William Carlos Williams’s “Summer Song” and the pathetic fallacy

By Henry M. Seiden, PhD, ABPP

A night can be terrifying. But can it be said to be “cruel”? In what sense does a weeping willow weep? A dark night may hold unseen terrors, but it can’t have sadistic intentions. A willow is only a tree. Its branches may droop but it cannot have feelings.

The attribution of human feeling, experience or intent to inanimate things is, strictly speaking, a fallacy: the pathetic fallacy. It’s bad thinking, proceeding as it does from an implicit but incorrect premise. (Inanimate things don’t have minds.) And it’s a tactic contemporary poets generally try to avoid because it’s seen as a cheap short cut to creating meaning, usually sentimental meaning. Although older poets, it must be said, the Romantics and Shakespeare among them, didn’t seem to mind it so much.

And modern poets do sometimes play to great effect with pathetic fallacy. Here’s a lovely example from William Carlos Williams:

In “Summer Song” Williams seems almost to believe, as do we, that the moon is smiling ironically; that daybreak or no, this self-involved moon is going its own way. To be sure, the moon’s smile is detached and indifferent. The poet senses and we do too that something is missing. The “faintly” would seem to signal that. Williams saves things with his last lines; this is his fantasy. We get it: He’s the wanderer. (Although a wanderer in a shirt and tie! And in a fixed orbit. I guess that’s the way doctors wander, or used to wander. On his day job, Williams, one of the great modern American poets, was a GP in New Jersey.)

In the history of the human race, awareness of the pathetic fallacy is a late arrival—the term coined by the critic John Ruskin in 1856. Ancient myth and primitive thought have always seen an animating presence in things: a god in the wind, a spirit in a rock, a smile on the face of the moon.

And we moderns live in a world where things do seem to speak to us—a speaking that is part of the richness of experience. It would be a flat world indeed if we didn’t feel that the sun on a mild summer morning was shining on us and for us, and with benevolent intent. We don’t want to think the sun only “shines” because there is an intense chemical fire burning out there, our part of the globe is for the moment rotated conveniently and inclined towards the fire, and there is no water vapor in the way. (And we don’t like thinking of the universe absent a God who intends it and manages it. Although I’ll leave that to theologians to argue.)

And as for the universal experience of night and day, here’s Emily Dickinson, making high art out of a pathetic fallacy:

Startled grass? In what sense can she mean that? Surely this is a mixed metaphor and fallacious. And yet, it works—the poet expressing in a surprising visual image our own anxious and startled “presentiment,” our sense of coming darkness—and of course of the coming darkness that is death.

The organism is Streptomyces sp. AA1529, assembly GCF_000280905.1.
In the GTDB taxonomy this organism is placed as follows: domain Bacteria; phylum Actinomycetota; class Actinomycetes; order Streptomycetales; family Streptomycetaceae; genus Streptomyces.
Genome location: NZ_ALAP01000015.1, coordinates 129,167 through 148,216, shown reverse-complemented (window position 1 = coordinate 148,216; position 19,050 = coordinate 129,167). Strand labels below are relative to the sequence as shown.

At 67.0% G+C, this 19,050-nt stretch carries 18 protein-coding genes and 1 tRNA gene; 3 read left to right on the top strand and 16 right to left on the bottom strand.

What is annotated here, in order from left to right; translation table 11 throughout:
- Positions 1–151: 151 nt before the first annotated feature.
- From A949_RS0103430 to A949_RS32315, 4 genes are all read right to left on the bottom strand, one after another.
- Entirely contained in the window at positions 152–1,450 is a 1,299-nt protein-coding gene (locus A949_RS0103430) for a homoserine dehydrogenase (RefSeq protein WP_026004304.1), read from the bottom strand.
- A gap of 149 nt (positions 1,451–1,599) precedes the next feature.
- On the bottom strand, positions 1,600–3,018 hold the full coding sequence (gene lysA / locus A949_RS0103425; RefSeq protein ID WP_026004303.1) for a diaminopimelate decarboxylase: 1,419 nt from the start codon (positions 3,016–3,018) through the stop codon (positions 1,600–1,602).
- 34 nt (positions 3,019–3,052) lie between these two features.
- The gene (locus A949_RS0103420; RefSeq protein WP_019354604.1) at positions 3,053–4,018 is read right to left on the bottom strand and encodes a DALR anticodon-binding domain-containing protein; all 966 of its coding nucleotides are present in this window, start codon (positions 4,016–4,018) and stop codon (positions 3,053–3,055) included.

Interestingly, as psychologists we’ve been trained to look for M responses in our (modern) subjects. We see the perceiving of human movement or human attitude in inanimate ink blots as signaling a highly developed inner life. Highly developed so long as the subject knows the image could be moving but isn’t really—the way we know that in Williams’s poem the indifferent moon isn’t really wandering.

So, the “wanderer” moon, the “startled” grass: Is this primitive thought or mental achievement?

It’s both of course. As psychoanalysts we know that what we see is inevitably the projection of our own inner life. And we know that in this process there’s something to be cautious about. But we also know that there’s something of value here. Yes, the physical world we inhabit is nothing but animal, vegetable and mostly mineral. But we know that our way of reading all that is what gives us our humanity. Primitive or modern, it’s always been our way of reading ourselves.

Summer Song

Wanderer moon
smiling a
faintly ironical smile
at this
brilliant, dew-moistened
summer morning,–
a detached
sleepily indifferent
smile, a
wanderer’s smile,–
if I should
buy a shirt
your color and
put on a necktie
where would they carry me?

- William Carlos Williams 


Presentiment – is that long Shadow – on the Lawn
Indicative that Suns go down –
The notice to the startled Grass
That Darkness – is about to pass –

- Emily Dickinson


“Summer Song” is in The Collected Poems of William Carlos Williams, New Directions, NY, (1986, paper 1991). Reprinted by permission of the publisher.

Emily Dickinson wrote some 800 poems in her lifetime, many very short and mostly without title. “Presentiment…” is number 487 in her catalogue